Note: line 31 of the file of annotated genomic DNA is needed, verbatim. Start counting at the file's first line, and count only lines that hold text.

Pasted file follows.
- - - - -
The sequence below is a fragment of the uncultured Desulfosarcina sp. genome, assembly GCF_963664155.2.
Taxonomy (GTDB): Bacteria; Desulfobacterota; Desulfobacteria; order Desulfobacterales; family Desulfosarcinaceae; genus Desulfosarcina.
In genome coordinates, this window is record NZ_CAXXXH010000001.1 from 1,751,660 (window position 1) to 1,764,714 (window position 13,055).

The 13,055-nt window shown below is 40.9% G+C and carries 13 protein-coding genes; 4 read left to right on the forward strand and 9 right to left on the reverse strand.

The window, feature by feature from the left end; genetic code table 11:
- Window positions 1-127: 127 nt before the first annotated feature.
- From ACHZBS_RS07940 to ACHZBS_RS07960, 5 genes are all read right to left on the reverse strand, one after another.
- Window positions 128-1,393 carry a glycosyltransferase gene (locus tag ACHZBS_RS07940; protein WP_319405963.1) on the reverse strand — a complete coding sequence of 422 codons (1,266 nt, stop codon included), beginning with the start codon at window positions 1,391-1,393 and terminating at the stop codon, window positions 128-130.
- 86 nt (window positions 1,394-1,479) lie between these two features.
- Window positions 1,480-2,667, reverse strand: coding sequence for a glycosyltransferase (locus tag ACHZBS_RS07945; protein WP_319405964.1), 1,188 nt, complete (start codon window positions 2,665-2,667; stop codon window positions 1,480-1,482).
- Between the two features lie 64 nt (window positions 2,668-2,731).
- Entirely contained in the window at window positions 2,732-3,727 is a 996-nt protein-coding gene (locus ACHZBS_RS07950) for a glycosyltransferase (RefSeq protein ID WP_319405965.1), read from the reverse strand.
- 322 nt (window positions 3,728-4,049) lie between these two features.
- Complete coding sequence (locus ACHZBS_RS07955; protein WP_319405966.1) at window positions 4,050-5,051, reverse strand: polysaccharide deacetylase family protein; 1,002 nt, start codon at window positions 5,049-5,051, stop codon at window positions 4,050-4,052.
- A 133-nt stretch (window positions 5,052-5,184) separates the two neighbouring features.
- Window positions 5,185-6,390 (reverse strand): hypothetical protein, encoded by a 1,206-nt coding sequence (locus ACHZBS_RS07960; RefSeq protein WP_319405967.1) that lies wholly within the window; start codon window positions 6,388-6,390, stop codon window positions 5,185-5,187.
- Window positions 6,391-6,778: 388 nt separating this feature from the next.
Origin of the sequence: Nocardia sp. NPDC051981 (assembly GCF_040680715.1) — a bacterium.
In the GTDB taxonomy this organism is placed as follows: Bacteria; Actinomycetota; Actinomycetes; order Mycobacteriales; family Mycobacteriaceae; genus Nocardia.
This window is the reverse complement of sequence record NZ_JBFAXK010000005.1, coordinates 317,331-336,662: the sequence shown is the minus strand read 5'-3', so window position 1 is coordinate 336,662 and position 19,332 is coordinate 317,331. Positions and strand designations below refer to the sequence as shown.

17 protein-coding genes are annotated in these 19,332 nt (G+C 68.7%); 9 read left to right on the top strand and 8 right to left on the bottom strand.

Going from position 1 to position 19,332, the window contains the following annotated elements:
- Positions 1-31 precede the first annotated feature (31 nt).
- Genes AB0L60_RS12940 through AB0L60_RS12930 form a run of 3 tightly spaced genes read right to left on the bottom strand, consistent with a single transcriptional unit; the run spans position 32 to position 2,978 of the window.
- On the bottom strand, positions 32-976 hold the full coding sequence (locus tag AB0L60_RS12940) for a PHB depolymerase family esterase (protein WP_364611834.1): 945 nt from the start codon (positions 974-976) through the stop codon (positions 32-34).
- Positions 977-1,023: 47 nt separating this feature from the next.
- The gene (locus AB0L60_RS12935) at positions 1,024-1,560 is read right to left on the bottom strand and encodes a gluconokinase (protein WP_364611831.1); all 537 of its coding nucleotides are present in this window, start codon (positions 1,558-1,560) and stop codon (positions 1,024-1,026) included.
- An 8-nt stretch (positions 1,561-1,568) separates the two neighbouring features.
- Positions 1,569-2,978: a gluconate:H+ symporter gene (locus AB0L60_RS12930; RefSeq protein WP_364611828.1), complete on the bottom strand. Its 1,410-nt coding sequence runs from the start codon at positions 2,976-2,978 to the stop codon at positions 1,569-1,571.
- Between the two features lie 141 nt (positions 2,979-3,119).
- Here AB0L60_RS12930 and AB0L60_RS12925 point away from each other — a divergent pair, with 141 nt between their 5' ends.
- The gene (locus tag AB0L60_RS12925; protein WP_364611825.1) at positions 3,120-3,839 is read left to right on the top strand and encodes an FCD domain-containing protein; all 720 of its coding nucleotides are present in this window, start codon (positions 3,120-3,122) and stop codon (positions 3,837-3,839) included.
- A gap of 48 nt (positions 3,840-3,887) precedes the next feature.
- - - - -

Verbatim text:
- Here AB0L60_RS12930 and AB0L60_RS12925 point away from each other — a divergent pair, with 141 nt between their 5' ends.